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Review carried out on 8 July 2021

During a monthly review of our data

We carried out a review of the data available to us about Somerville House on 8 July 2021. We have not found evidence that we need to carry out an inspection or reassess our rating at this stage.

This could change at any time if we receive new information. We will continue to monitor data about this service.

If you have concerns about Somerville House, you can give feedback on this service.

Inspection carried out on 28 January 2021

During an inspection looking at part of the service

Somerville House is a residential care home that was providing personal and nursing care for up to 30 people aged 65 and over. 27 people lived there at the time of the inspection.

We found the following areas of good practice.

Measures were place to prevent the spread of infection by visitors to the service. All visitors were required to complete a health questionnaire and their temperature was taken on arrival. Visitors were also offered lateral flow tests (LFT) for the Covid-19 virus on arrival.

The provider had invested in a COVID visiting pod, which was well designed and constructed to enable safe visits from family and friends. The visiting pod was accessed directly from the garden, to avoid visitors moving through the building. Visitors were required to book in advance to make sure their visits were spread out to avoid the potential risk of transmission to others and to allow the staff team to clean and sanitise the visiting area between appointments. There was clear and appropriate signage in place for staff, people and visitors.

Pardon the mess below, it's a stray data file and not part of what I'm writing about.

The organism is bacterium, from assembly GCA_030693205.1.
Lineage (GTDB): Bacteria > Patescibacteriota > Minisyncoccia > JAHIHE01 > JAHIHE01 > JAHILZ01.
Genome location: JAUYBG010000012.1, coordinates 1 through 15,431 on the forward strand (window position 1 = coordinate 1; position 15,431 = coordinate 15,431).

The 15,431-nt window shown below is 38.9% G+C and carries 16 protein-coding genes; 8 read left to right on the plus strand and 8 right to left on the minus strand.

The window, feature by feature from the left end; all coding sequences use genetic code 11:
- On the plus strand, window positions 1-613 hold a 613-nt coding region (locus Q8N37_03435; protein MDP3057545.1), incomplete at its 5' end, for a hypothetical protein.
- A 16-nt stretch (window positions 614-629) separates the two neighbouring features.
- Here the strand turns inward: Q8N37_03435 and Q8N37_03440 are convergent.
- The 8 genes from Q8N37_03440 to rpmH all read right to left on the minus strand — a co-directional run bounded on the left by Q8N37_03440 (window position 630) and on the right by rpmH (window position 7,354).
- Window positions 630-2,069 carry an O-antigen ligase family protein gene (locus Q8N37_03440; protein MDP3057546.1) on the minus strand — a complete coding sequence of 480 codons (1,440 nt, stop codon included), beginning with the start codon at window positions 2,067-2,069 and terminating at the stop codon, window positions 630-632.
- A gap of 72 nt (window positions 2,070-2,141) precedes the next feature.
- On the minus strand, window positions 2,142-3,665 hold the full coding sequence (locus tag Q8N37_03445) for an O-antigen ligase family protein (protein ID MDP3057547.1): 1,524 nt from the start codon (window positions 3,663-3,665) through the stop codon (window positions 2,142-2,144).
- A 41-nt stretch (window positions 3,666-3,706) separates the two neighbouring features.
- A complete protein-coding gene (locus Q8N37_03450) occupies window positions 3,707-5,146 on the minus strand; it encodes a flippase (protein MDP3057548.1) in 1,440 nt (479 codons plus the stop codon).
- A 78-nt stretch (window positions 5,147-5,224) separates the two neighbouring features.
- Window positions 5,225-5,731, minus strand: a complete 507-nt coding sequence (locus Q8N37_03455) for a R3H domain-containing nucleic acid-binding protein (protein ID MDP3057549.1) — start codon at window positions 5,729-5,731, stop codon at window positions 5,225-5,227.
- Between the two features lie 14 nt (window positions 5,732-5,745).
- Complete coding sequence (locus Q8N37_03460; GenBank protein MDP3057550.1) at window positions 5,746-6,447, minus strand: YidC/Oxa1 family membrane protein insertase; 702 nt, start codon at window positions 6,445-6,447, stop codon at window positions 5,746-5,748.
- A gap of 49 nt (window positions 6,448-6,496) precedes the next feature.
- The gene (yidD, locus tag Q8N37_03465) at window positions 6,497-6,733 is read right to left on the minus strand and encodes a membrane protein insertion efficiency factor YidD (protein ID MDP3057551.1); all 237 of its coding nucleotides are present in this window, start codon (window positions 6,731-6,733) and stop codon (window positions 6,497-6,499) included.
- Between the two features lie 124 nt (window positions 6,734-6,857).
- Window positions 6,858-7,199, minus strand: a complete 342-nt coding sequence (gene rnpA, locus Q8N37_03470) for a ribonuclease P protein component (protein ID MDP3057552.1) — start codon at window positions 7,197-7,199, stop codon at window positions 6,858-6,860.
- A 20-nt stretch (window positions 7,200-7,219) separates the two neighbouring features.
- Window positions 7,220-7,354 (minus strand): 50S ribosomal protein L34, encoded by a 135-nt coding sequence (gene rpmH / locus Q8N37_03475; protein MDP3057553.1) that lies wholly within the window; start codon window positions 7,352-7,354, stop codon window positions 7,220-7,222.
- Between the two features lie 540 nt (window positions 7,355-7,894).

People were grateful for the opportunity to see relatives and friends. One said, “The hut (visiting pod) is lovely, very private”. Telephone and video calls also enabled people to keep in touch with loved ones.

The registered manager kept people and families up-to-date with the current situation through regular emails and phone calls. All of the people we spoke with understood the need for the extra precautions and said they felt safe at the service. Comments included, “These are strange times but they are looking after us very well” and “It is lovely here and I feel very safe. Staff are doing a very good job.”